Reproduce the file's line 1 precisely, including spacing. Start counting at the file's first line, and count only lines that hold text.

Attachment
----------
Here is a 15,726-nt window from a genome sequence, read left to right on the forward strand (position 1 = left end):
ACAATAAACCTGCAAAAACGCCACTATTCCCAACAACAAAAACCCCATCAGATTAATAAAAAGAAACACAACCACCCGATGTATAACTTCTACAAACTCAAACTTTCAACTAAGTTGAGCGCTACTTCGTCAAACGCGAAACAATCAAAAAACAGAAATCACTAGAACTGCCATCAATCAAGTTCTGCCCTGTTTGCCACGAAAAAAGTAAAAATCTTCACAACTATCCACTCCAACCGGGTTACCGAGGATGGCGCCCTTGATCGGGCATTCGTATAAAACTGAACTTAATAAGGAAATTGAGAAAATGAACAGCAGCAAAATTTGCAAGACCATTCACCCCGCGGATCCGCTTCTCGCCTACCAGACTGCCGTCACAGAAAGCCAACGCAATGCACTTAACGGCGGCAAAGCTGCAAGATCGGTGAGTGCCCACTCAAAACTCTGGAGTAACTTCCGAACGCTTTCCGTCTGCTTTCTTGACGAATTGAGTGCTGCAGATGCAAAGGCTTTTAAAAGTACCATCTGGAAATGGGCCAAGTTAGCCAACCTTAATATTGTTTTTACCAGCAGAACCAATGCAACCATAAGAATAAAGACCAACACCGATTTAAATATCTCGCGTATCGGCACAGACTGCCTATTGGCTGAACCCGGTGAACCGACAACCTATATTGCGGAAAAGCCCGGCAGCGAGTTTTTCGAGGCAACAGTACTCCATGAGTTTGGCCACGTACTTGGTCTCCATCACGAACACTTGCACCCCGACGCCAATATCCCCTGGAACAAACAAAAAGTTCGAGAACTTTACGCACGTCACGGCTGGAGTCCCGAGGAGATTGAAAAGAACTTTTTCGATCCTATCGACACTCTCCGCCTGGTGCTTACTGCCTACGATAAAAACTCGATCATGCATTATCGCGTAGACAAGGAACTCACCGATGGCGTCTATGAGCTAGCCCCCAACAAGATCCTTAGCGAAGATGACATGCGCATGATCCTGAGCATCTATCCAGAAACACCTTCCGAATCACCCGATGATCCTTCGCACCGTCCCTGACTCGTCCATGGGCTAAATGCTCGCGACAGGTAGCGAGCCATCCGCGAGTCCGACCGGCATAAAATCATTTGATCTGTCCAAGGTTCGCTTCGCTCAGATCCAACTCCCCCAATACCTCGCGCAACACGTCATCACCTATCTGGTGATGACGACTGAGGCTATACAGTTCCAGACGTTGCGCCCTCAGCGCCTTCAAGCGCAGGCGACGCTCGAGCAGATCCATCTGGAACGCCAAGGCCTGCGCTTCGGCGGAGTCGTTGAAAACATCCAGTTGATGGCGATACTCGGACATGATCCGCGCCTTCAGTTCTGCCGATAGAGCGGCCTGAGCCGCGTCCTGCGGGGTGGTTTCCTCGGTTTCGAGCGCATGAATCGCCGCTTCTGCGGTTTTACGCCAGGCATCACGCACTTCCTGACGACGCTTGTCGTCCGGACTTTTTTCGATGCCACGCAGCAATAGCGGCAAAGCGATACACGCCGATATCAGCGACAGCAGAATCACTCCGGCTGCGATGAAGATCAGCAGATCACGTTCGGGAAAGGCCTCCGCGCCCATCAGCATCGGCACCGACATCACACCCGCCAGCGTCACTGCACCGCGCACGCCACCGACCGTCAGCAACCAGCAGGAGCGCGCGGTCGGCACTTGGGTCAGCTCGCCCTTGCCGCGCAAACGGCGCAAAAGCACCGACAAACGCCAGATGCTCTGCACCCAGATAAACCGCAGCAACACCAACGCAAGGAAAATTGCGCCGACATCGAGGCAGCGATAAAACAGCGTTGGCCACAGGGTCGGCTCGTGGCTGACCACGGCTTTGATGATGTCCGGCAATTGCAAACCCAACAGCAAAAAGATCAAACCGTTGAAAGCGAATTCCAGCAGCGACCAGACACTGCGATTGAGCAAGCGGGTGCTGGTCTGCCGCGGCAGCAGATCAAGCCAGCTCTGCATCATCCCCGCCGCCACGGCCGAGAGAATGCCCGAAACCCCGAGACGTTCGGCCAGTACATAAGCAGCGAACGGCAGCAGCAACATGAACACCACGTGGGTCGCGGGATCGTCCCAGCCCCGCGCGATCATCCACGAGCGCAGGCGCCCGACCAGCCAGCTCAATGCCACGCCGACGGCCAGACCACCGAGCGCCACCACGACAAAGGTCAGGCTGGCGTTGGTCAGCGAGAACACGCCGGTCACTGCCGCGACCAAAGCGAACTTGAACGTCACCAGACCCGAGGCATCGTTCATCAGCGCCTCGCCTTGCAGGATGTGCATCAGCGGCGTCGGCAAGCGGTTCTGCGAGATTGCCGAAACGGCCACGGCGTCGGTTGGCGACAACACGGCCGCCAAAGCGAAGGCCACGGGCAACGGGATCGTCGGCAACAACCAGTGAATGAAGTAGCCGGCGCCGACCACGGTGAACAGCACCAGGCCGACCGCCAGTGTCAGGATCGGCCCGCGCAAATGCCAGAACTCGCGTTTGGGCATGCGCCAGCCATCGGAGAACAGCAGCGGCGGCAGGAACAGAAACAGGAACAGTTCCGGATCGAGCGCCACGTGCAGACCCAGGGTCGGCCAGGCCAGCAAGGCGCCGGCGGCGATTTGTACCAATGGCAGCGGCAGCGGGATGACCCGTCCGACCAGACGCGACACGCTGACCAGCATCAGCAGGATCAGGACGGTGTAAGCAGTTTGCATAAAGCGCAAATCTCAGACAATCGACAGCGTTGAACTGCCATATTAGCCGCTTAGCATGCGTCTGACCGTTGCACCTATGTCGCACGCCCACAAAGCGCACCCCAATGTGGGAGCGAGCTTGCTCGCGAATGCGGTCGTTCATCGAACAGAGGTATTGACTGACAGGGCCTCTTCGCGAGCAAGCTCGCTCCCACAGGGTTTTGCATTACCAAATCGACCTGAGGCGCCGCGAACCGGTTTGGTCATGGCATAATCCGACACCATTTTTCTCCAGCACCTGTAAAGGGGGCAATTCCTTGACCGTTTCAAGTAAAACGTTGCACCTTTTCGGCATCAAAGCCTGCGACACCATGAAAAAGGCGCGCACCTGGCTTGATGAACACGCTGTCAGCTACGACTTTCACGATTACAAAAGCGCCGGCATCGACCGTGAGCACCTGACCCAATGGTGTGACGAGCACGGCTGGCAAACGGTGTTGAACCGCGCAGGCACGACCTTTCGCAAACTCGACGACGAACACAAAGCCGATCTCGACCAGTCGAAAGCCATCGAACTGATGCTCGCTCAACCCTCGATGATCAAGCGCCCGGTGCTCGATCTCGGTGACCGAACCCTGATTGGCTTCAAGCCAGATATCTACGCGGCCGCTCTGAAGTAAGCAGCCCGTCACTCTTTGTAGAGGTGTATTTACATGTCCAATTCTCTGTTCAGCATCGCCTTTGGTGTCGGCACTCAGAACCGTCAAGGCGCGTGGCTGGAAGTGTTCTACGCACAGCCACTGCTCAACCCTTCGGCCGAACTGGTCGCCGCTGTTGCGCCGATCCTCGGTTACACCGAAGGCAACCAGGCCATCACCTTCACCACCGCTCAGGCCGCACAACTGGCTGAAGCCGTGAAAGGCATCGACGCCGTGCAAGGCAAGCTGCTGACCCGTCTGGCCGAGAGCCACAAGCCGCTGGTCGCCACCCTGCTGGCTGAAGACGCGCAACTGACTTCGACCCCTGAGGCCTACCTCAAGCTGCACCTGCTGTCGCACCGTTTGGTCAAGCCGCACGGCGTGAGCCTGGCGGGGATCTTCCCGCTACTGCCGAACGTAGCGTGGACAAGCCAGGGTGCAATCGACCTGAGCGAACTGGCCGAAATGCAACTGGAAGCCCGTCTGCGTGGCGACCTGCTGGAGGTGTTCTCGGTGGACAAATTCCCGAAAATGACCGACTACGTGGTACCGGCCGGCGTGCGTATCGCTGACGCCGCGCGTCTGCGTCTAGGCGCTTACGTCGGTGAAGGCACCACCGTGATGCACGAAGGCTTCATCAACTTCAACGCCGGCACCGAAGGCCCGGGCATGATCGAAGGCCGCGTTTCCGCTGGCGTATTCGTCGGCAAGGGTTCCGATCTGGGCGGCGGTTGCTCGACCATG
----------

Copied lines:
Here is a 15,726-nt window from a genome sequence, read left to right on the forward strand (position 1 = left end):